Romano, the spokeswoman for the mission, said the non-profit feeds souls and stomachs with assembly-line precision — and a smile– through the window of its food truck.
Or at least it did.
The food truck — the Bridgeport Rescue Mission calls it “mobile kitchen 1″ — served its last meal recently after yet another unforgiving winter night. Now officials are trying to raise $25,000 to replace the food truck that broke down for the last time.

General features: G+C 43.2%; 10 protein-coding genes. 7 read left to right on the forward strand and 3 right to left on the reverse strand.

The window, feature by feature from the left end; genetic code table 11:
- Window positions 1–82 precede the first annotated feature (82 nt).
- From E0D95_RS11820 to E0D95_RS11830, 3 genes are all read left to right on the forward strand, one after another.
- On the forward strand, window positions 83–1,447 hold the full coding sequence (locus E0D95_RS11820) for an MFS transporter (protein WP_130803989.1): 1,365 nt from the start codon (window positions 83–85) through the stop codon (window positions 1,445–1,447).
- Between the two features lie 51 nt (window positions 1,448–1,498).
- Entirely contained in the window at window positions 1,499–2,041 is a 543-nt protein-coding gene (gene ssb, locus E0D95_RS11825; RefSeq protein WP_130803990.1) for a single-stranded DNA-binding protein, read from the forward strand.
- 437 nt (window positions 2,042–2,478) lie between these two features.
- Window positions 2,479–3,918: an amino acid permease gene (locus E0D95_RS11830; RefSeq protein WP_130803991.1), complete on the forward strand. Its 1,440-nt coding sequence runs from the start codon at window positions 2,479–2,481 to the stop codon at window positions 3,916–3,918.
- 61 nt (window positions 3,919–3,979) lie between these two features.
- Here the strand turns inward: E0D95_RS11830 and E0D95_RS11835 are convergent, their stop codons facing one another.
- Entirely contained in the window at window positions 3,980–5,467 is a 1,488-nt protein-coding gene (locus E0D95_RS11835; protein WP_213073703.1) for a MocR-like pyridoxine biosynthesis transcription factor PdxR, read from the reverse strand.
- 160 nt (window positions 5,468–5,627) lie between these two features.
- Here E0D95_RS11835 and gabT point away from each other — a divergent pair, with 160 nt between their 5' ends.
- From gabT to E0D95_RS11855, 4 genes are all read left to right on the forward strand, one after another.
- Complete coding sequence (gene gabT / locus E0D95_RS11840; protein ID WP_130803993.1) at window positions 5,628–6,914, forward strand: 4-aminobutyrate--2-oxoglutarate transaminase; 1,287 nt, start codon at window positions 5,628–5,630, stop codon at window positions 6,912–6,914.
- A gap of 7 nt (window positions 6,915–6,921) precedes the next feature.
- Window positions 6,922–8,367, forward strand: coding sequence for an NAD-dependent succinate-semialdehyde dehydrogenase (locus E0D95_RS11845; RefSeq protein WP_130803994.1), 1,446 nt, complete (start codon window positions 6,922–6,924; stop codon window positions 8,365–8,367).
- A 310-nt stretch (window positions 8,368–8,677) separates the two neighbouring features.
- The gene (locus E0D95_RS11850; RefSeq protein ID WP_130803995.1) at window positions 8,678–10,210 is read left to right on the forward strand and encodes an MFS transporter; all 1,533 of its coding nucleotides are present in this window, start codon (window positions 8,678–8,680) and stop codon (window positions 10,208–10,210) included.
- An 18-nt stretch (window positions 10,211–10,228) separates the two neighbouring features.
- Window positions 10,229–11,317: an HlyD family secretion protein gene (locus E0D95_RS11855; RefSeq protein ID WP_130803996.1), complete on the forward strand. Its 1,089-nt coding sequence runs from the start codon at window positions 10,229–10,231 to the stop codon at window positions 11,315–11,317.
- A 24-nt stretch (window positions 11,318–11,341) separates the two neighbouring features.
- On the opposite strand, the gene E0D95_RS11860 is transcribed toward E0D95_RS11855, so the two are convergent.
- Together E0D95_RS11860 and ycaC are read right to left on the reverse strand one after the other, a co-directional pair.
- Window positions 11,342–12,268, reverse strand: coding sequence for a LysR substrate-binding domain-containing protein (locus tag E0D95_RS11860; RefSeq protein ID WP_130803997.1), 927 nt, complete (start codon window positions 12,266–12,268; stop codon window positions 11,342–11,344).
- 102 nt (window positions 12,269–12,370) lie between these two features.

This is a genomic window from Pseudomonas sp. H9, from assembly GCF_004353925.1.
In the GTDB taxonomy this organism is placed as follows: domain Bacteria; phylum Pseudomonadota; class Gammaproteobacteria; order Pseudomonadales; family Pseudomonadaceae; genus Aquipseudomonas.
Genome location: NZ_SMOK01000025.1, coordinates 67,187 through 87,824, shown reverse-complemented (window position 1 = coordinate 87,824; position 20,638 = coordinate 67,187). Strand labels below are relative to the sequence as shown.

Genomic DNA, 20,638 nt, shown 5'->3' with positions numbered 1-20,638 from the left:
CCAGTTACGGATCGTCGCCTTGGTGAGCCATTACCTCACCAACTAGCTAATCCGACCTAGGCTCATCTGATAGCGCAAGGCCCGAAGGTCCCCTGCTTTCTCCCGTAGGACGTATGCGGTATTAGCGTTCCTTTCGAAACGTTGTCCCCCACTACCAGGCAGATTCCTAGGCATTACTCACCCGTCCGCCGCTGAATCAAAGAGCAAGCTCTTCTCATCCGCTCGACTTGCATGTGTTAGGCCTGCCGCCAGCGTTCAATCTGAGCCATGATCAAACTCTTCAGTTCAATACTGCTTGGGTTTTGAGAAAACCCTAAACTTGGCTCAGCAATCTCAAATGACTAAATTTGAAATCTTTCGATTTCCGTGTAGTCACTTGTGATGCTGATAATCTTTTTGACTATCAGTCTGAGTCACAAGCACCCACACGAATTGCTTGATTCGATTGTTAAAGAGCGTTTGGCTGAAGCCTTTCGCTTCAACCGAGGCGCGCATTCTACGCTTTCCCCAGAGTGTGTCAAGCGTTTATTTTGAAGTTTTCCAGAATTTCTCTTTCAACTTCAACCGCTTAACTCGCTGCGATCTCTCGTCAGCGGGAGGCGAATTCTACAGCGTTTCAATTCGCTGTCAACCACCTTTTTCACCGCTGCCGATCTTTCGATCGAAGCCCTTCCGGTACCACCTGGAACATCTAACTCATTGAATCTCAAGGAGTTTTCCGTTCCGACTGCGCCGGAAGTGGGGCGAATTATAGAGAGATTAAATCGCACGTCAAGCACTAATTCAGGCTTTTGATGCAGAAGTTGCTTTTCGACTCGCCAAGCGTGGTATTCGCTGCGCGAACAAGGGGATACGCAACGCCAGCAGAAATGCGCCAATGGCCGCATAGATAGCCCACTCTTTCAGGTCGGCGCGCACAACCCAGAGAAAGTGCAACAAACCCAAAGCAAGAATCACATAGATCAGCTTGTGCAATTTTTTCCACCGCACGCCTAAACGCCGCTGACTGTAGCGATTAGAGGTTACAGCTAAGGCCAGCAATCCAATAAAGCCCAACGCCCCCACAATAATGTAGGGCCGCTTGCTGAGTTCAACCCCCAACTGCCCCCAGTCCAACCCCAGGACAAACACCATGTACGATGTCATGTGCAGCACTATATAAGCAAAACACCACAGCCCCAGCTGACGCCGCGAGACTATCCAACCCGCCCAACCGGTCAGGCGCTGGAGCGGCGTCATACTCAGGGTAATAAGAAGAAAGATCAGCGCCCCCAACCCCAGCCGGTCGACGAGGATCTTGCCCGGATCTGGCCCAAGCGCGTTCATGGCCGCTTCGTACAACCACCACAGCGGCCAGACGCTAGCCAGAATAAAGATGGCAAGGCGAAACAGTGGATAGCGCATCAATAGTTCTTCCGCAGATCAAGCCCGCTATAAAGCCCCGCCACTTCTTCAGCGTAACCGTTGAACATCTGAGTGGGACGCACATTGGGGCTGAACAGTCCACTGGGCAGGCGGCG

But while the mission is making due with a cargo van, aluminum trays and portable tables, the need for a hot meal on some of the coldest, nastiest nights of the year isn’t going away.
The men and women with stories in their eyes feel it. Local families feel it, too.
“It kills my heart to see a 5-year-old girl come up to the truck and ask for five or six plates,” said Michael Pennypacker, a student in the New Life Discipleship Program at the Bridgeport Rescue Mission.
The biggest problem is setting up shop outside the cargo van in icy parking lots and snow-buried streets. It doesn’t take long for scores of hot meals to turn cold in February, despite the mission’s best intentions.
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